6. no clear definition of ‘done’

As we look to define the goals of a project, the definition of ‘done’ seeks to quantify what needs to be achieved for a feature, sprint or release to be considered complete. It could be as simple as “the product owner has to agree that the feature is done,” but may include a more formal quality checklist, such as “100 percent code completed and unit tested.”

7. shared services centralization

Many large businesses and IT teams have centralized to the point of having a number of shared services in a “contract” model, which makes collaboration a challenge. The Center of Excellence concept is far more in line with an agile model: you can centralize tools, standards and best practices within the COE, but resources would be allocated within agile teams.

8. misalignment across the product life cycle

As agile transformations are IT-led, the business often fails to understand their role in defining the scope and accepting the product. Product owners often fall into the IT organization rather than the business. Additionally, misalignment can occur when there are varying levels of maturity across the enterprise, and a mix of agile and other methods cause an inability to manage the end-to-end product lifecycle.

9. traditional program and project management, not adapted for agility

Complexities arise when organizations are used to budgetary planning, resource forecasting, business case development, complying with regulatory guidelines, or providing metrics for a traditional PMO. This creates a need to manage the agile delivery process within the broader PMO process, while also communicating alignment to the business.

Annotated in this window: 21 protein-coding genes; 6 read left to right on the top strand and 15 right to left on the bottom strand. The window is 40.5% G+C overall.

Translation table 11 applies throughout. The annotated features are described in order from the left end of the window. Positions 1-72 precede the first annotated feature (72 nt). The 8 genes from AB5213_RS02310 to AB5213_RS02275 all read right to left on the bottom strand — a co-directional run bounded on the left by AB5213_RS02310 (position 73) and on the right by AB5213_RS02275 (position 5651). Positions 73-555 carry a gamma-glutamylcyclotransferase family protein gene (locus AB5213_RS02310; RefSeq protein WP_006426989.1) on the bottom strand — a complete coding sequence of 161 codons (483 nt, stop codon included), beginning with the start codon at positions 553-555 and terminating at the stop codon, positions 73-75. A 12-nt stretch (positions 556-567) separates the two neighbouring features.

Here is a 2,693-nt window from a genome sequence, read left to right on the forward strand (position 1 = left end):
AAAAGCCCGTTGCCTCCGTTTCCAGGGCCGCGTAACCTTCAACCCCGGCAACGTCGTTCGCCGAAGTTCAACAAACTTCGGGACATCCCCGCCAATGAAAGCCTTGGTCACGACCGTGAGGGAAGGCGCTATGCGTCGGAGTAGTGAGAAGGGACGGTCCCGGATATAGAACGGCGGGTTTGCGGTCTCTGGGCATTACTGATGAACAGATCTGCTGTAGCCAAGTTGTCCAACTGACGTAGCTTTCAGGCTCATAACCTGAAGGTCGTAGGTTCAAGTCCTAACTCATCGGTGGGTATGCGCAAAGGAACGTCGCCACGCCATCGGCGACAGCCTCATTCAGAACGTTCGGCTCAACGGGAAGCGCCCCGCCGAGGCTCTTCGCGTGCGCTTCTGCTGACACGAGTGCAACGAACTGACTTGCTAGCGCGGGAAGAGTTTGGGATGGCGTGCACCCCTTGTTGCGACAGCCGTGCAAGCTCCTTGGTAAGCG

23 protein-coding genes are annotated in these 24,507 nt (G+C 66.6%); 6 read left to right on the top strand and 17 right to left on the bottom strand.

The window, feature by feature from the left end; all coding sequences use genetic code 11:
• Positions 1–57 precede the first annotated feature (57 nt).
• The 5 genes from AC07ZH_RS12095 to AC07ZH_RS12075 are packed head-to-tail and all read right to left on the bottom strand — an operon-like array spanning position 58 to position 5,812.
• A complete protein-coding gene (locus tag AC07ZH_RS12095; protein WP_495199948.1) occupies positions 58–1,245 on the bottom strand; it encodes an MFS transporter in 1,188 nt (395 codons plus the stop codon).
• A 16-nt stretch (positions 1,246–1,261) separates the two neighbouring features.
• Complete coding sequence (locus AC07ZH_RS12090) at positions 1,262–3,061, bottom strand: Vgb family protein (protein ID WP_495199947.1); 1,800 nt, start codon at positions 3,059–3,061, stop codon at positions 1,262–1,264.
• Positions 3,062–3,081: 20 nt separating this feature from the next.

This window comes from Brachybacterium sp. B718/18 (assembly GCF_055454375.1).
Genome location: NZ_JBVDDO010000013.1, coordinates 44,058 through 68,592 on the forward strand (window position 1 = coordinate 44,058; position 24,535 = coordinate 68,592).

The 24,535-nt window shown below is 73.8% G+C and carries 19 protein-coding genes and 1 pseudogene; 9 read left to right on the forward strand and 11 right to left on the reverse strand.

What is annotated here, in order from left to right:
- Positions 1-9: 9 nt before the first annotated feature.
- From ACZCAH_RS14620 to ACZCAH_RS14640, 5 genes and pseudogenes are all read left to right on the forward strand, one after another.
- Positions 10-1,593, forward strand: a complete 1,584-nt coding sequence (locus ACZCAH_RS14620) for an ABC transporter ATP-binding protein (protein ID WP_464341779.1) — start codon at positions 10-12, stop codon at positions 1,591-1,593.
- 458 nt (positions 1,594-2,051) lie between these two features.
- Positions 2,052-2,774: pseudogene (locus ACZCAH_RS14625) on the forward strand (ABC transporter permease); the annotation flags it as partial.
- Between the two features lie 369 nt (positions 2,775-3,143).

10. lack of collaboration

A lack of collaboration is one of the biggest barriers to the success of any project. These questions will keep collaboration top of mind:

  • Are stakeholders reviewing and approving progress through sprint reviews?
  • Are there any business process implications that need to be planned for?
  • Are all stakeholders informed and external dependencies managed appropriately? 
  • Are there shared services or system dependencies? 
  • Are there multiple scrum teams dependent on one another that need to be in sync? 
  • Has operations been involved early enough to confirm their ability to properly support the release? Are there call center volume impacts?
  • Has infrastructure been called on to provide environment support, and ensure infrastructure/network scalability and capacity planning concerns?

11. vendor contracts that are contrary to the agile approach

Where vendors are asked to move away from fixed capacity contracts in favor of a fixed cost model, it raises cause for concern as this goes against the agile process, because any fixed cost model requires a significant evaluation of scope and effort up front. Ongoing governance to evaluate progress and remaining scope against the contract can be disruptive to the team, while the rigid and prescribed nature of the contract can add further complications when changes inevitably arise.

Randstad can help

Whether you want to implement agile but don’t know where to start, have an agile transformation project underway but are already encountering problems, or need the right training and software to bring your vision of agile working to fruition, we can help.

Get in touch to find out more.